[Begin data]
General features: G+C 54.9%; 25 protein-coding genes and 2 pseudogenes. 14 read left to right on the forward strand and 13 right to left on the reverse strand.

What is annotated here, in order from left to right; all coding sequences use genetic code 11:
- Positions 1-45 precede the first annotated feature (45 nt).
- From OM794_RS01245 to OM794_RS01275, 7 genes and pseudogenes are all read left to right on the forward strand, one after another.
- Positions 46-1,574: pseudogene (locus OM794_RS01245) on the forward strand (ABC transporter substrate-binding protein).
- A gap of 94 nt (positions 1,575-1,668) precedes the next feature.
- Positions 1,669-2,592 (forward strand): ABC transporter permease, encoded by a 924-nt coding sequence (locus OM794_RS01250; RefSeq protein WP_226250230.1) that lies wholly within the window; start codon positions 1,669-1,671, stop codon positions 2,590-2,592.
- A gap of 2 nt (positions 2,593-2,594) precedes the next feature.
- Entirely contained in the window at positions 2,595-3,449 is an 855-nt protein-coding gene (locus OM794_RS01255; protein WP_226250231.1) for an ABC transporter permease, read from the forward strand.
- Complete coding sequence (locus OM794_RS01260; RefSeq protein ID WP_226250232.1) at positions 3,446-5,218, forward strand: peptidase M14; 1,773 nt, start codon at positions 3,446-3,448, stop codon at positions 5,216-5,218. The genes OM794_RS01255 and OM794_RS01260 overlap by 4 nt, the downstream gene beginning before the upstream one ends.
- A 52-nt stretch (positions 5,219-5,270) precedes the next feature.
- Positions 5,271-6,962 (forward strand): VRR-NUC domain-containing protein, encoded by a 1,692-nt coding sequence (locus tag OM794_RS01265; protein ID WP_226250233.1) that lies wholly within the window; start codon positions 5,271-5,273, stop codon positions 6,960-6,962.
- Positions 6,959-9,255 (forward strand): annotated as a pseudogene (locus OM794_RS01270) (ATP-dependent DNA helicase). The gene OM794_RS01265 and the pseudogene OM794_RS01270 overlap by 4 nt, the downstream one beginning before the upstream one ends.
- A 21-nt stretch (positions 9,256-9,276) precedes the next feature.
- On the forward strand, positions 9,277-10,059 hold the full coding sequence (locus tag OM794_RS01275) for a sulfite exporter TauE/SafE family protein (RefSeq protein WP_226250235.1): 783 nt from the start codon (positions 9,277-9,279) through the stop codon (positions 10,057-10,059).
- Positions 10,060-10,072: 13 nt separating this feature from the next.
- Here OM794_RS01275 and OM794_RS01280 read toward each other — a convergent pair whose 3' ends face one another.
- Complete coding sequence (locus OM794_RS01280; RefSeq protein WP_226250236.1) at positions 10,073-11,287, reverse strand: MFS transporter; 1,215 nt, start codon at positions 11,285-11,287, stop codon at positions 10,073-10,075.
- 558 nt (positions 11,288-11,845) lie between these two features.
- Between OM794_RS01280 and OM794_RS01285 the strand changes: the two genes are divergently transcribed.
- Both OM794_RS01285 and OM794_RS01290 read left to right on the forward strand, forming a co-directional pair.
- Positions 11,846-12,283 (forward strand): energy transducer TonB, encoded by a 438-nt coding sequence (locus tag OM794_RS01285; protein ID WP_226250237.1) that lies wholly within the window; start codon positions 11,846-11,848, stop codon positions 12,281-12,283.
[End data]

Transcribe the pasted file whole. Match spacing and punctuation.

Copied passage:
General features: G+C 54.9%; 25 protein-coding genes and 2 pseudogenes. 14 read left to right on the forward strand and 13 right to left on the reverse strand.

What is annotated here, in order from left to right; all coding sequences use genetic code 11:
- Positions 1-45 precede the first annotated feature (45 nt).
- From OM794_RS01245 to OM794_RS01275, 7 genes and pseudogenes are all read left to right on the forward strand, one after another.
- Positions 46-1,574: pseudogene (locus OM794_RS01245) on the forward strand (ABC transporter substrate-binding protein).
- A gap of 94 nt (positions 1,575-1,668) precedes the next feature.
- Positions 1,669-2,592 (forward strand): ABC transporter permease, encoded by a 924-nt coding sequence (locus OM794_RS01250; RefSeq protein WP_226250230.1) that lies wholly within the window; start codon positions 1,669-1,671, stop codon positions 2,590-2,592.
- A gap of 2 nt (positions 2,593-2,594) precedes the next feature.
- Entirely contained in the window at positions 2,595-3,449 is an 855-nt protein-coding gene (locus OM794_RS01255; protein WP_226250231.1) for an ABC transporter permease, read from the forward strand.
- Complete coding sequence (locus OM794_RS01260; RefSeq protein ID WP_226250232.1) at positions 3,446-5,218, forward strand: peptidase M14; 1,773 nt, start codon at positions 3,446-3,448, stop codon at positions 5,216-5,218. The genes OM794_RS01255 and OM794_RS01260 overlap by 4 nt, the downstream gene beginning before the upstream one ends.
- A 52-nt stretch (positions 5,219-5,270) precedes the next feature.
- Positions 5,271-6,962 (forward strand): VRR-NUC domain-containing protein, encoded by a 1,692-nt coding sequence (locus tag OM794_RS01265; protein ID WP_226250233.1) that lies wholly within the window; start codon positions 5,271-5,273, stop codon positions 6,960-6,962.
- Positions 6,959-9,255 (forward strand): annotated as a pseudogene (locus OM794_RS01270) (ATP-dependent DNA helicase). The gene OM794_RS01265 and the pseudogene OM794_RS01270 overlap by 4 nt, the downstream one beginning before the upstream one ends.
- A 21-nt stretch (positions 9,256-9,276) precedes the next feature.
- On the forward strand, positions 9,277-10,059 hold the full coding sequence (locus tag OM794_RS01275) for a sulfite exporter TauE/SafE family protein (RefSeq protein WP_226250235.1): 783 nt from the start codon (positions 9,277-9,279) through the stop codon (positions 10,057-10,059).
- Positions 10,060-10,072: 13 nt separating this feature from the next.
- Here OM794_RS01275 and OM794_RS01280 read toward each other — a convergent pair whose 3' ends face one another.
- Complete coding sequence (locus OM794_RS01280; RefSeq protein WP_226250236.1) at positions 10,073-11,287, reverse strand: MFS transporter; 1,215 nt, start codon at positions 11,285-11,287, stop codon at positions 10,073-10,075.
- 558 nt (positions 11,288-11,845) lie between these two features.
- Between OM794_RS01280 and OM794_RS01285 the strand changes: the two genes are divergently transcribed.
- Both OM794_RS01285 and OM794_RS01290 read left to right on the forward strand, forming a co-directional pair.
- Positions 11,846-12,283 (forward strand): energy transducer TonB, encoded by a 438-nt coding sequence (locus tag OM794_RS01285; protein ID WP_226250237.1) that lies wholly within the window; start codon positions 11,846-11,848, stop codon positions 12,281-12,283.